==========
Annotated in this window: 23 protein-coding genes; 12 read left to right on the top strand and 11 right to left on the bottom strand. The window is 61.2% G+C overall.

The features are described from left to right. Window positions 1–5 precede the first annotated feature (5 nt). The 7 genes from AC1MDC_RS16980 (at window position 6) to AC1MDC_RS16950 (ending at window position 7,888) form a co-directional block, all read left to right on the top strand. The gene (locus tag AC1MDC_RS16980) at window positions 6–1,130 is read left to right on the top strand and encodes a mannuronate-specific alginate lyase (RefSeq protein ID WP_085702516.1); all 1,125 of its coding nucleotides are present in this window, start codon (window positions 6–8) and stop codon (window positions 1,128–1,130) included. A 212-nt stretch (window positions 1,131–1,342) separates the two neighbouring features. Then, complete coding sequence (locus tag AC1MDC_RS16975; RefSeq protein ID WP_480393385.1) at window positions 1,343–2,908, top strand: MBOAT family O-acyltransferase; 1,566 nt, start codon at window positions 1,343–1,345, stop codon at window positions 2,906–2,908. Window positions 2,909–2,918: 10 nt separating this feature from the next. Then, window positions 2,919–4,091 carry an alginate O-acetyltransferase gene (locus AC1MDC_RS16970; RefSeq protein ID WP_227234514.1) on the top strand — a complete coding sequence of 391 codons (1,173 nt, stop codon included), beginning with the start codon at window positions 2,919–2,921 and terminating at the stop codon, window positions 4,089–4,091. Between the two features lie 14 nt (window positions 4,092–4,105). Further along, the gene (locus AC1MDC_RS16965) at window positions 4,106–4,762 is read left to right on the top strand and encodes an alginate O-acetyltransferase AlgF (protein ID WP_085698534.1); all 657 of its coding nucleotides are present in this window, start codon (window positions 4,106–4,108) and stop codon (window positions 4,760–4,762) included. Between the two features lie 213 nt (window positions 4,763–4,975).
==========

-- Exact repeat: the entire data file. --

Annotated in this window: 23 protein-coding genes; 12 read left to right on the top strand and 11 right to left on the bottom strand. The window is 61.2% G+C overall.

The features are described from left to right. Window positions 1–5 precede the first annotated feature (5 nt). The 7 genes from AC1MDC_RS16980 (at window position 6) to AC1MDC_RS16950 (ending at window position 7,888) form a co-directional block, all read left to right on the top strand. The gene (locus tag AC1MDC_RS16980) at window positions 6–1,130 is read left to right on the top strand and encodes a mannuronate-specific alginate lyase (RefSeq protein ID WP_085702516.1); all 1,125 of its coding nucleotides are present in this window, start codon (window positions 6–8) and stop codon (window positions 1,128–1,130) included. A 212-nt stretch (window positions 1,131–1,342) separates the two neighbouring features. Then, complete coding sequence (locus tag AC1MDC_RS16975; RefSeq protein ID WP_480393385.1) at window positions 1,343–2,908, top strand: MBOAT family O-acyltransferase; 1,566 nt, start codon at window positions 1,343–1,345, stop codon at window positions 2,906–2,908. Window positions 2,909–2,918: 10 nt separating this feature from the next. Then, window positions 2,919–4,091 carry an alginate O-acetyltransferase gene (locus AC1MDC_RS16970; RefSeq protein ID WP_227234514.1) on the top strand — a complete coding sequence of 391 codons (1,173 nt, stop codon included), beginning with the start codon at window positions 2,919–2,921 and terminating at the stop codon, window positions 4,089–4,091. Between the two features lie 14 nt (window positions 4,092–4,105). Further along, the gene (locus AC1MDC_RS16965) at window positions 4,106–4,762 is read left to right on the top strand and encodes an alginate O-acetyltransferase AlgF (protein ID WP_085698534.1); all 657 of its coding nucleotides are present in this window, start codon (window positions 4,106–4,108) and stop codon (window positions 4,760–4,762) included. Between the two features lie 213 nt (window positions 4,763–4,975).